Record cold and the dreaded “polar vortex” resulted in several campus closures in early 2014. Many teachers were caught off guard when they lost a significant chunk of teaching time to the frigid weather; while almost everyone was affected, it especially impacted those who taught one-night-a-week courses.
There is no one-size-fits-all solution to preparing for campus closures. But, as you mull over your teaching plans for spring, it might be helpful to consider these questions.
How will you communicate with students in the event of a campus closure?
You can’t assume students will drop everything and check their email or ReggieNet as soon as they hear that campus has closed. Select the best communication channel for you and be explicit both in your syllabus and in class about your expectations during official campus closures.
Should students continue to read and do assignments as scheduled?
For most, the default answer is probably, “yes.” But don’t expect your students to think along the same lines. Again, be explicit when crafting your course’s campus closure policy.
How should students contact YOU in the event of a campus closure?
If you’re going to expect students keep learning while campus is closed, isn’t it only fair to expect you to keep teaching? Consider how you will stay in contact with students when you’re stuck at home. Should students call you with questions, email, text? What will work best for you?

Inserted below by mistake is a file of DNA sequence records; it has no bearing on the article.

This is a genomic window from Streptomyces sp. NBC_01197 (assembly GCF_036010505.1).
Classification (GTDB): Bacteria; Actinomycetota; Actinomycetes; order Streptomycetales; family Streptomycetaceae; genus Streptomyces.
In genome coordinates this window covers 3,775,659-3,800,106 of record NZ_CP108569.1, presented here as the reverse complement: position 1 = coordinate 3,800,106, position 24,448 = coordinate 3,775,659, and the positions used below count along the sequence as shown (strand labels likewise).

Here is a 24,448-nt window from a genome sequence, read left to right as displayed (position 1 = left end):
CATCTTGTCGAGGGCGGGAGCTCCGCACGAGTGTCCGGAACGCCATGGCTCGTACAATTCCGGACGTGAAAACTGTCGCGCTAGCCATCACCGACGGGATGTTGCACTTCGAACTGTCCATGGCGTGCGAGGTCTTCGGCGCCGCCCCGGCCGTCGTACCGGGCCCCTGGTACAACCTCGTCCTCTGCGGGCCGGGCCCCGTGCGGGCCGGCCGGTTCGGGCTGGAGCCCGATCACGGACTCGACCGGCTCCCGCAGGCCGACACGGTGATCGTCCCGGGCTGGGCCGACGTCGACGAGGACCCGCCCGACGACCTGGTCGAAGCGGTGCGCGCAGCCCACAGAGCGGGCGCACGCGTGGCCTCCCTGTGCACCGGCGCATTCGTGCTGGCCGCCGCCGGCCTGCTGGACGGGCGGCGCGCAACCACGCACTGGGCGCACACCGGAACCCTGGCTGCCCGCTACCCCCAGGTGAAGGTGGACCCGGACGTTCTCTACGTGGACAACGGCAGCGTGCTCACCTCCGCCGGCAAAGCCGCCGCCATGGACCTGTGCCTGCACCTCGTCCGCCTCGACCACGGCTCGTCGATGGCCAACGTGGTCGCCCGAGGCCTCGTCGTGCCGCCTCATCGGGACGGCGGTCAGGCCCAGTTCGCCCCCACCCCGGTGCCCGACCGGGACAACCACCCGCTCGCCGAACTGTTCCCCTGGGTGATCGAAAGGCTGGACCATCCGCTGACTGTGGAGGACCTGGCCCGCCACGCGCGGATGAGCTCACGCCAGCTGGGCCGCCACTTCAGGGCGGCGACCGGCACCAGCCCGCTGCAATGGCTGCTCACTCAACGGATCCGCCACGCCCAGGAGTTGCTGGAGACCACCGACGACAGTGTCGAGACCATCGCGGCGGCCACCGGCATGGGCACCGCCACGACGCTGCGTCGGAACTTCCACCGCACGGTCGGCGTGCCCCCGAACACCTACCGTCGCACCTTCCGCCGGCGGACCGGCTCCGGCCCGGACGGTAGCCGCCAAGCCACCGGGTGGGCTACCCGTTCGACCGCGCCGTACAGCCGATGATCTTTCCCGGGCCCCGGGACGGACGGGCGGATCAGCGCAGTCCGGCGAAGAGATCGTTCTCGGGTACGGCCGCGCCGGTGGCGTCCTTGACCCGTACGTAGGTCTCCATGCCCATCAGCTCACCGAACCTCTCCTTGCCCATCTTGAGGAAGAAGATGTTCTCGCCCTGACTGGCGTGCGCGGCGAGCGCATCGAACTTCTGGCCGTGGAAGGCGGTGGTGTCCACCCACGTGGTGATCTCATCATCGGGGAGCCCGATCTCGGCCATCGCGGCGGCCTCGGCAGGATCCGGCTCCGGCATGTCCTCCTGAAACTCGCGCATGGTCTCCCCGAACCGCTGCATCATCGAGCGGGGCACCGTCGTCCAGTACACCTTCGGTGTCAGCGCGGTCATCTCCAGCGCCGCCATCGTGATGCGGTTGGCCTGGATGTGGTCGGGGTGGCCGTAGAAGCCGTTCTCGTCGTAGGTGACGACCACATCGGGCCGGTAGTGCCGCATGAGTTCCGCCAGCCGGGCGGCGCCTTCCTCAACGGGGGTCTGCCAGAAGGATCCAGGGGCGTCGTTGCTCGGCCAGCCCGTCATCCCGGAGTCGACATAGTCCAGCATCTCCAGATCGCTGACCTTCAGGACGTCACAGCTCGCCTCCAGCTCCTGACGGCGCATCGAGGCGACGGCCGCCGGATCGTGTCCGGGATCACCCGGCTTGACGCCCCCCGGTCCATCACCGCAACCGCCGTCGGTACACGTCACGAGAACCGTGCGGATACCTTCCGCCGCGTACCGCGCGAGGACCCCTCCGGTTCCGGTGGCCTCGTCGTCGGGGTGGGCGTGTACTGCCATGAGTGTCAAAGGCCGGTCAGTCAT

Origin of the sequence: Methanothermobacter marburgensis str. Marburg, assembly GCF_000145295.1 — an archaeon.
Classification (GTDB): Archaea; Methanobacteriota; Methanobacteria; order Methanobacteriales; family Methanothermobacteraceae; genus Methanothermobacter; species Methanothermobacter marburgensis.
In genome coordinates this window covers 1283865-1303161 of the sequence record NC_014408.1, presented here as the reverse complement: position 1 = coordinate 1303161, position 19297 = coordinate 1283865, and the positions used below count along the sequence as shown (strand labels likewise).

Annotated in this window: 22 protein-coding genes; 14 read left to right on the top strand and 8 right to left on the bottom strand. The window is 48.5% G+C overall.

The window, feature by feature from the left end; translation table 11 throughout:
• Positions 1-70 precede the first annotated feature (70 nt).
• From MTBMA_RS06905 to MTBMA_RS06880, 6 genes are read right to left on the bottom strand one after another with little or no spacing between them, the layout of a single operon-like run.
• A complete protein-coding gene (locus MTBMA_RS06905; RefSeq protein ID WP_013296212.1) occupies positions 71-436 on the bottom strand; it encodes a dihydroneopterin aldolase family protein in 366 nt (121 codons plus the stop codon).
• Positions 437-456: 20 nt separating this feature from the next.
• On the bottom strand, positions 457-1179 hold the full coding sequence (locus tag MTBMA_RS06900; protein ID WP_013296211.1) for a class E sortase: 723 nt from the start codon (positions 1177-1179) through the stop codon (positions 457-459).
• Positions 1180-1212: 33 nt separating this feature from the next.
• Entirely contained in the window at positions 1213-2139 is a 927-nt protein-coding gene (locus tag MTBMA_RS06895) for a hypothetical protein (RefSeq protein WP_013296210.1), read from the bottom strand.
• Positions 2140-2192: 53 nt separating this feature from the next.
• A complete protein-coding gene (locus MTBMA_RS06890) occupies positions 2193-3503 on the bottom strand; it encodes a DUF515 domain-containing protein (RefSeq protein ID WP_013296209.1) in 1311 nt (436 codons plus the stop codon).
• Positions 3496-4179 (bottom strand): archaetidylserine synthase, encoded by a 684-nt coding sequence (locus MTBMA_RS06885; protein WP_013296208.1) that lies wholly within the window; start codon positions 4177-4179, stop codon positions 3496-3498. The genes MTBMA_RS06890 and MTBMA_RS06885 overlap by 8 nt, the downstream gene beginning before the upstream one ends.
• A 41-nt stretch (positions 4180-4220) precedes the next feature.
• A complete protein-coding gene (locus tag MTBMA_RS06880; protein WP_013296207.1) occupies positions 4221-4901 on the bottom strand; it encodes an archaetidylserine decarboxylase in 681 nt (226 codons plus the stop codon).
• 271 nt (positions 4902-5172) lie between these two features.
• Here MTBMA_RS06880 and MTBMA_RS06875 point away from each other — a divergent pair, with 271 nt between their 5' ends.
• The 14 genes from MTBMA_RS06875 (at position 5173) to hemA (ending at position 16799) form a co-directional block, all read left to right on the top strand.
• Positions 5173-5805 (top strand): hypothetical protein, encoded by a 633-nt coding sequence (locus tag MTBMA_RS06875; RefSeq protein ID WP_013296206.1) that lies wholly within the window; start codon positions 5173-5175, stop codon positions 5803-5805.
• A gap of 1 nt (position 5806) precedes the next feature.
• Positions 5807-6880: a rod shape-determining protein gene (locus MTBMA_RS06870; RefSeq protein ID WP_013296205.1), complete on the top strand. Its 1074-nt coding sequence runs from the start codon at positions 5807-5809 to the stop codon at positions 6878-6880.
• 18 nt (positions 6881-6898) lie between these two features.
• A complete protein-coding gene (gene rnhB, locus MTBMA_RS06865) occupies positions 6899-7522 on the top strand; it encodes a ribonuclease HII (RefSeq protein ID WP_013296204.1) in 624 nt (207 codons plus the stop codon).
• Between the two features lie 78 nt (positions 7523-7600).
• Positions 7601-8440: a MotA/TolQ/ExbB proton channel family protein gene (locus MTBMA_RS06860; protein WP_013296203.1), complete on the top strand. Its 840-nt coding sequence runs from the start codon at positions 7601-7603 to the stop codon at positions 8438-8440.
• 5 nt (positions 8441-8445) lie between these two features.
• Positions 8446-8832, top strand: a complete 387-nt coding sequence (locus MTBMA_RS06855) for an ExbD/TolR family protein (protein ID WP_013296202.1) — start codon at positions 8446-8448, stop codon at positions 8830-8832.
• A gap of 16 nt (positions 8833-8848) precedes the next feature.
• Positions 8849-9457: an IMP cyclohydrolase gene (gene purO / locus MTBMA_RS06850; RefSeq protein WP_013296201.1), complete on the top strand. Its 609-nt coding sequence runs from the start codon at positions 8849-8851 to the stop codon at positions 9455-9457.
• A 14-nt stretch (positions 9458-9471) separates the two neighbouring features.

Can you “pre-package” one or two lessons, recorded lectures, or supplemental readings in the event of a campus closure?
This might require some “heavy lifting” ahead of time, in terms of preparation, but having these on the metaphorical shelf may make effort now worth it in the long run.
How will you deliver these lessons to your students?
Is this something that can be emailed? Or do you need to prepare something ahead of time on ReggieNet?
Can you build one or two work days into your lesson plan?
Working a little “wiggle room” into your semester plan of study is often recommended; you might want to schedule some of that cushion of time for later in the semester, to give you more options.
Can you identify one or two lessons scheduled for later in the semester that you can cut?
This is a painful one to consider, but it may be necessary to keep this in mind as a worst case scenario.
Can you plan one or more optional sessions when the class can interact and questions can be answered?
If you’re determined to stick with your initial lesson plan no matter what, you might consider scheduling extra time, sort of an “office hours plus,” where you and students can work in groups to make sure material is being covered and comprehended.
Again, there’s no cookie cutter answer to the problem of planning for weather-related closures. The team here at the Center for Teaching, Learning, and Technology can help you explore answers to these questions and discover unique solutions. Email CTLT@ilstu.edu to arrange a consultation with one of our coordinators or instructional designers.